Serving in Style

Fourth quarter flatware serving pieces vary from holiday-specifc to go-with-anything designs
September 16, 2015Allison Zisko

Wallace Autumn Harvest Wallace Autumn Harvest
Delicious food is a hallmark of the end-of-the-year holidays and an opportunity for consumers to bring out special serveware for it.

Solid and slotted serving spoons, meat forks, pie servers, cheese knives and spreaders are among the popular flatware serving pieces in the fourth quarter. Designs vary from holiday-specific to those created to complement anything.

A strong holiday theme at Lenox is a pop of color, said Trish Dahms, vice president of marketing and product development for Lenox seasonal. One of its big collections is Holiday Jewel, which has bright red acrylic beaded handles designed to go with anything a consumer already has. “They’re designed to be cheery and a workhorse, to go with everything you need.” And although they were created with Christmas in mind, they are versatile enough for year-round use. The collection is sold open stock or as sets in various configurations.

Lenox also hopes to attract fans of its 41-year-old Holiday pattern with all-stainless serving pieces carved with the pattern’s iconic holly leaves. “Between our two offerings we have a beautiful pop of color and an homage to our legacy pattern,” said Dahms.

Wallace Silversmiths introduced Autumn Harvest hostess pieces at the Atlanta International Gift & Home Furnishings Market this summer. The collection, which includes a cranberry server, two-piece carving set, gravy ladle and salad-serving spoon, features turkeys, pumpkins, acorns and leaves carved into the handles.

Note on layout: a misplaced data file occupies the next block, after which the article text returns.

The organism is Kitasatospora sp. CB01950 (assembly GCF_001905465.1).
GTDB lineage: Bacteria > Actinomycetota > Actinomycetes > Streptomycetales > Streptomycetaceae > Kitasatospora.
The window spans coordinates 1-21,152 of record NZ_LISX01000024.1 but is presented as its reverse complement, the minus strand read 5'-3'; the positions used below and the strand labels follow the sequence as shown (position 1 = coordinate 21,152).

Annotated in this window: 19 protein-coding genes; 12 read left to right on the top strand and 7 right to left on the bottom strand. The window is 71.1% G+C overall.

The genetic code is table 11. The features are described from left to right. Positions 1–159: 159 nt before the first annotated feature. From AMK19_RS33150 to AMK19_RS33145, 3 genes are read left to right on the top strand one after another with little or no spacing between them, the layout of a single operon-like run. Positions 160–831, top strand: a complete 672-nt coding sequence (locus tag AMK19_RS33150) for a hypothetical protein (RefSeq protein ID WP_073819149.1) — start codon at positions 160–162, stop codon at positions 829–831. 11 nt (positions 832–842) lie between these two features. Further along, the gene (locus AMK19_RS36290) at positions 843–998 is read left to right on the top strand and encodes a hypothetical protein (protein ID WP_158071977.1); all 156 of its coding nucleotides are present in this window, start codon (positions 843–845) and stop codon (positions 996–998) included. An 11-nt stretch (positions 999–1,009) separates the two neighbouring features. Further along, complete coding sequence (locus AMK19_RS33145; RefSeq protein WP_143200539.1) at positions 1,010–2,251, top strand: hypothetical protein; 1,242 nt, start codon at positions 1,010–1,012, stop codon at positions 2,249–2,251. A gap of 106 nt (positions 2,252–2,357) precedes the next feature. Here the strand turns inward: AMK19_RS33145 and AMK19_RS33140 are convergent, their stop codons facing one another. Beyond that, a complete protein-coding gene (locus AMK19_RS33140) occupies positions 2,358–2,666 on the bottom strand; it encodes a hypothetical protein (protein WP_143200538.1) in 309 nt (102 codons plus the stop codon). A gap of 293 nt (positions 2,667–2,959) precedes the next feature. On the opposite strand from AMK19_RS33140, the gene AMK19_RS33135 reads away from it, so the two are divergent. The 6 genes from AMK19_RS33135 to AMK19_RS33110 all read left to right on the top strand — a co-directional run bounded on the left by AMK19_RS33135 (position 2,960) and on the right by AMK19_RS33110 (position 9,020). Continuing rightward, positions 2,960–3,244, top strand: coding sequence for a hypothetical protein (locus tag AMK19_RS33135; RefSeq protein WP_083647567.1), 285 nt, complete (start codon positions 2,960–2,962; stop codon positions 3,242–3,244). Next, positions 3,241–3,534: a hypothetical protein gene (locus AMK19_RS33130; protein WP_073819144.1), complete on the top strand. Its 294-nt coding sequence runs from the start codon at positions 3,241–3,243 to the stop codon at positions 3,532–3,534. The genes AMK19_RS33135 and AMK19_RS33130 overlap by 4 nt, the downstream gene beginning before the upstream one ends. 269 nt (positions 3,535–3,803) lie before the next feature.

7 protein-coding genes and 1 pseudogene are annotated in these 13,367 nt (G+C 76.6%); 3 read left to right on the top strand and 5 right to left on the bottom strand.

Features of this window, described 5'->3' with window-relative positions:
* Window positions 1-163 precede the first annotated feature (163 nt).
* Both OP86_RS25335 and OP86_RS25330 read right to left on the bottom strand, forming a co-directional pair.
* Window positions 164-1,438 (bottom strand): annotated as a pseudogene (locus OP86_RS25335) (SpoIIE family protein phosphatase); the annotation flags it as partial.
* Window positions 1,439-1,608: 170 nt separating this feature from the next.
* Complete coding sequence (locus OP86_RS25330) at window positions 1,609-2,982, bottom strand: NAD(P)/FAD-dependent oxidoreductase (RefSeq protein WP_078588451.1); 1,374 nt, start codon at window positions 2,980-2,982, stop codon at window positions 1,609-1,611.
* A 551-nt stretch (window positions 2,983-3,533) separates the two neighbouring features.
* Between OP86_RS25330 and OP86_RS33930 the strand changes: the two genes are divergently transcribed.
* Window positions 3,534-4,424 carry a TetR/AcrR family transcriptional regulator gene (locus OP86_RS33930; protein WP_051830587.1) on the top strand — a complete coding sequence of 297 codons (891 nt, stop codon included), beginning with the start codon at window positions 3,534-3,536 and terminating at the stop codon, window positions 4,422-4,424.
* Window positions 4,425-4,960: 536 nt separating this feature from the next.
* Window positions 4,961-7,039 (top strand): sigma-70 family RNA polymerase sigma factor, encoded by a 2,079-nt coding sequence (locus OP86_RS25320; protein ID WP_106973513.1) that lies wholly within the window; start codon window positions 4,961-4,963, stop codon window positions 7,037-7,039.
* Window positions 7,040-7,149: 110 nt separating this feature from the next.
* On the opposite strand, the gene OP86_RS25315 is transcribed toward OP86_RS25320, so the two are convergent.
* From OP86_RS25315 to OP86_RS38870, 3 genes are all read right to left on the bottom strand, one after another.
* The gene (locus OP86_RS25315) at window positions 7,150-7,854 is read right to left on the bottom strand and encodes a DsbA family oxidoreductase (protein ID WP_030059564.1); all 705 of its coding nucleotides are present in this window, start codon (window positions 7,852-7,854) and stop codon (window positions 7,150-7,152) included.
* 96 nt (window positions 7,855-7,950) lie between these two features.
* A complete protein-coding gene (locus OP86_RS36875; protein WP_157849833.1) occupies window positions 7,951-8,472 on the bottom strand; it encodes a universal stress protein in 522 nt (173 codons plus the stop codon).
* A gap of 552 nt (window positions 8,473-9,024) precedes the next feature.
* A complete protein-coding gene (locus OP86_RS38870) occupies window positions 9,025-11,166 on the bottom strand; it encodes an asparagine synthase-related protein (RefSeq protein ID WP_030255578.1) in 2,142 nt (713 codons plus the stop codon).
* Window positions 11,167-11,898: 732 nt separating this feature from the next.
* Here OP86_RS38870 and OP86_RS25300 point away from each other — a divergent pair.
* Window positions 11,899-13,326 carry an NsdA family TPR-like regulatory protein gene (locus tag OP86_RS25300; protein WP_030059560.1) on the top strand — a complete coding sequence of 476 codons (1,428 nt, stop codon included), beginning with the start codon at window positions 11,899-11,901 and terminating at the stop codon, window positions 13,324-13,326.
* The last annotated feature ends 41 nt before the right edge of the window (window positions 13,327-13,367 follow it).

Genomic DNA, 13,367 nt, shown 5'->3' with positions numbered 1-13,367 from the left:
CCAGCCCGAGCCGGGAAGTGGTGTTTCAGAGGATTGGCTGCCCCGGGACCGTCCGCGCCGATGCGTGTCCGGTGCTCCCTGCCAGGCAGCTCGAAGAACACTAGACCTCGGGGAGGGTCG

Portmeirion Group offers holiday flatware serving pieces in the Spode Christmas Tree line, a pattern that has graced holiday tables since 1938. New for this year are sets of pastry forks and tea spoons.

Other manufacturers find that certain pieces from their existing lineups work well in the fourth quarter, particularly the gold pieces. Palm is Michael Aram’s top-selling new collection for the season, and was launched so the customer can entertain graciously, said a company spokesperson. Serving sets, pie servers and casserole servers have handles that feature the look of woven palm fronds in gold. Also new for fall is a spreader set in the brand’s popular Black Orchid pattern.

The same trends that draw consumers to Hampton Forge’s flatware are displayed on its serving pieces, including warm metals and mixed material treatments. “Not holiday specific, but it’s elegant,” said Suso Balanza, vice president of sales and marketing. Even younger generations, who are not known for their interest in traditional holiday tabletop, are interested in special serveware, Balanza said. Basic serving spoons are the most important pieces, he said, but noted a resurgence in the cake server.


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Allison ZiskoAllison Zisko | Managing Editor/Tabletop Editor

After 15 years of covering the tabletop industry, Allison Zisko is still as enthusiastic as ever about the dinnerware, glassware and flatware categories. An in-depth analysis of how the category works intrigues her just as much as the latest fashion trends. As managing editor, Allison oversees the daily e-newsletter and works behind the scenes to help produce the print issue each month. She also directs HFN’s housewares coverage and covers the cutlery category. An avid reader, Allison is eager to talk to anyone and everyone about the latest book they are reading.


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